Tuesday, September 25, 2007

National Service, Rights and Responsibility

Ilya Somin has a good piece on national service legislation and why it is always targeted at young people, usually between 18-21. The reason is, as Somin posits, is that young people lack the political force to obviate being picked on by Congress. It is a good point as far as that goes, but some language in Somin's piece, equating national service to "forced labor," that needs to be addressed.
To be clear, I am not arguing for imposing forced labor on the elderly or the middle-aged; but I do believe that doing so would be no worse than imposing that burden on the young... And whatever the validity of the general view that the young should spend more time on political activity, I hope we can agree that forced labor is not a proper punishment for spending too little time on politics.
Why is it when we talk of national service, the concept of forced labor is always raised? Why can't we discuss national service in more positive terms?

Forced labor contains within it some dangerous connotations, namely "slave labor." But national service is not, and should not be confused with forced labor, even if such a program of national service became mandatory for any age cohort.

Many, many years ago, Robert Heinlein wrote that the converse of rights is responsibilities. In an age when our everyday speech, particularly our everyday political speech, is peppered with references to rights, is it so hard to remember that with rights comes responsibilities. We have our politicians talking about all sorts of "rights" we seem to find, the right to healthcare or high quality healthcare, right to an abortion, gay marriage rights, right to a quality education, right to this entitlement or that benefit. Indeed if you were to do a word search on the last 15 speeches given by all of the candidates for president of both parties, I would wager you would find the word or phrase right to XXXX occurs far more often that the word "responsibility to do XXXX." Oh, that is not to say that responsibilities don't come up in political speech, but they are almost always phrased a "a responsibility to our children" or a "responsibility to the old/young/sick/dying/(insert group here)" or my personal favorite "our responsiblity to the world." As election time rolls around, we occaisionally hear words to the effect that we as voters should "exercise our right to vote responsibly" as if the political parties really want us to do that.

In short, our leaders talk incessantly about our personal rights, but never talk of our personal responsibilities.

The practical foundation of a national service plan is to help the government by providing labor for a defined period of time. The problem is that most of the work that sponsors of national service plans envision fall into one of four categories, a) military service with its attendant risks; b) physical labor of varying degrees of difficulty and danger; c) occupations difficult to staff due to various working conditions not conducive to long-term employment; or d) labor so mind-numbingly dull that the government finds it difficult to staff. I can't fault the government from seeking labor for these purposes, even if it is "forced."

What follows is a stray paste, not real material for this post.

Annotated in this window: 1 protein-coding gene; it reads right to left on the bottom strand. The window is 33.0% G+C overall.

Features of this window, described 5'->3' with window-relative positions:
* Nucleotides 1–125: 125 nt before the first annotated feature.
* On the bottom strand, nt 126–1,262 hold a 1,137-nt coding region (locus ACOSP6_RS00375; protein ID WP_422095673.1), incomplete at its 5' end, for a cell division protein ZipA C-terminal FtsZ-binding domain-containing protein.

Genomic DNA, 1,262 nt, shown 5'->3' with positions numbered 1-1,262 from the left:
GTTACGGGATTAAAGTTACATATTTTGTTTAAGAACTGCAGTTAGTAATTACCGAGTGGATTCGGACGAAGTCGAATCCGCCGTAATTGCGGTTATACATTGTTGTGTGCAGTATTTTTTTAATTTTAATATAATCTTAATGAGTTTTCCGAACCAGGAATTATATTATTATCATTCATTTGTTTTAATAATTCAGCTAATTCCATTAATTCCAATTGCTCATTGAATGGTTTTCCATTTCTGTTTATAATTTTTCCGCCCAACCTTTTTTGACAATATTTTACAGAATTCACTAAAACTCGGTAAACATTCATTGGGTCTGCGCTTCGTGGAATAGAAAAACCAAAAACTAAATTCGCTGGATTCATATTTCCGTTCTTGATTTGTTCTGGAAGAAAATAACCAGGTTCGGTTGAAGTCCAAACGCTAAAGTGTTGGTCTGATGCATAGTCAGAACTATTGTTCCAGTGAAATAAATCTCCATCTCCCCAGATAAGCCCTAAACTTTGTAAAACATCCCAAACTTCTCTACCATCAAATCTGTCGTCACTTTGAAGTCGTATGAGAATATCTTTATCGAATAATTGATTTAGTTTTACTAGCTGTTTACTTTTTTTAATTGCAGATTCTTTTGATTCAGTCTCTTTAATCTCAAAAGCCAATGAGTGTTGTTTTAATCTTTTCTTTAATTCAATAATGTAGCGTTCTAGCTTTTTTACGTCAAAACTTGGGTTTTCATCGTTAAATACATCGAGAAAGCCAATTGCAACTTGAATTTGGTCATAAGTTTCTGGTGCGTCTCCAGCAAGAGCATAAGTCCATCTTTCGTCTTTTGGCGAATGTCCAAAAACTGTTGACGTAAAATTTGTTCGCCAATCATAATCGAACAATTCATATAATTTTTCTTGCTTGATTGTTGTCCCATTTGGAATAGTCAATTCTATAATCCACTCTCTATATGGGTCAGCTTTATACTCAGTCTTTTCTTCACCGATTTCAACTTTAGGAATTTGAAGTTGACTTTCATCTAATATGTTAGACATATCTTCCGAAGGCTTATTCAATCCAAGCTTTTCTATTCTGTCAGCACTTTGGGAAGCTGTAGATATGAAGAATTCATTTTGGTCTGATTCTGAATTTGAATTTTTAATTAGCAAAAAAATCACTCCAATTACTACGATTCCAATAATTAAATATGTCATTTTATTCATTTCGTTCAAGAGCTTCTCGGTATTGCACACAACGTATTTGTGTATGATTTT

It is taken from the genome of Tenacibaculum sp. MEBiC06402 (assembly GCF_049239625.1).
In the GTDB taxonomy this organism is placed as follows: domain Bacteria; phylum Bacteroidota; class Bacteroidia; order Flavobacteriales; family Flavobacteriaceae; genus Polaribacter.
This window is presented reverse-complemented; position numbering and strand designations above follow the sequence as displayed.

However, national service has a moral foundation as well that cannot and should be overlooked. As noted earlier, the concept of rights must have a converse, that being responsibility or accountability. When our nation's Founders set out to build a new nation, they sought expanded rights, rights unavailable to them under British colonial rule. In doing so, they accepted the responsibility that their actions could lead to their imprisonment or death for treason against the crown. In short, the Founders risked everything in seeking the ultimate freedom, the right to manage one's own govnerment.

Today, we tend to think of our nation as conferring rights upon its citizens without ever asking what do we owe the nation in return. John F. Kennedy's admonition, "Ask not what your country can do for you, but ask what you can do for your country," seems lost in annals of black and white film. But now, more than ever, we do need to ask ourselves if we have lost sight of responsibilities that come with the trappings of citizenship.

When less than half of the American citizenry votes in a presidential election, the connection between right and responsibility is lost. Perhaps a mandatory refesher of the connection may be of use. The theory of national service is not just about "forced labor," but about remembering that the privileges of citizenship carry a price and sometimes that price needs to be paid by more than a tiny percentage of Americans who choose to serve their country.

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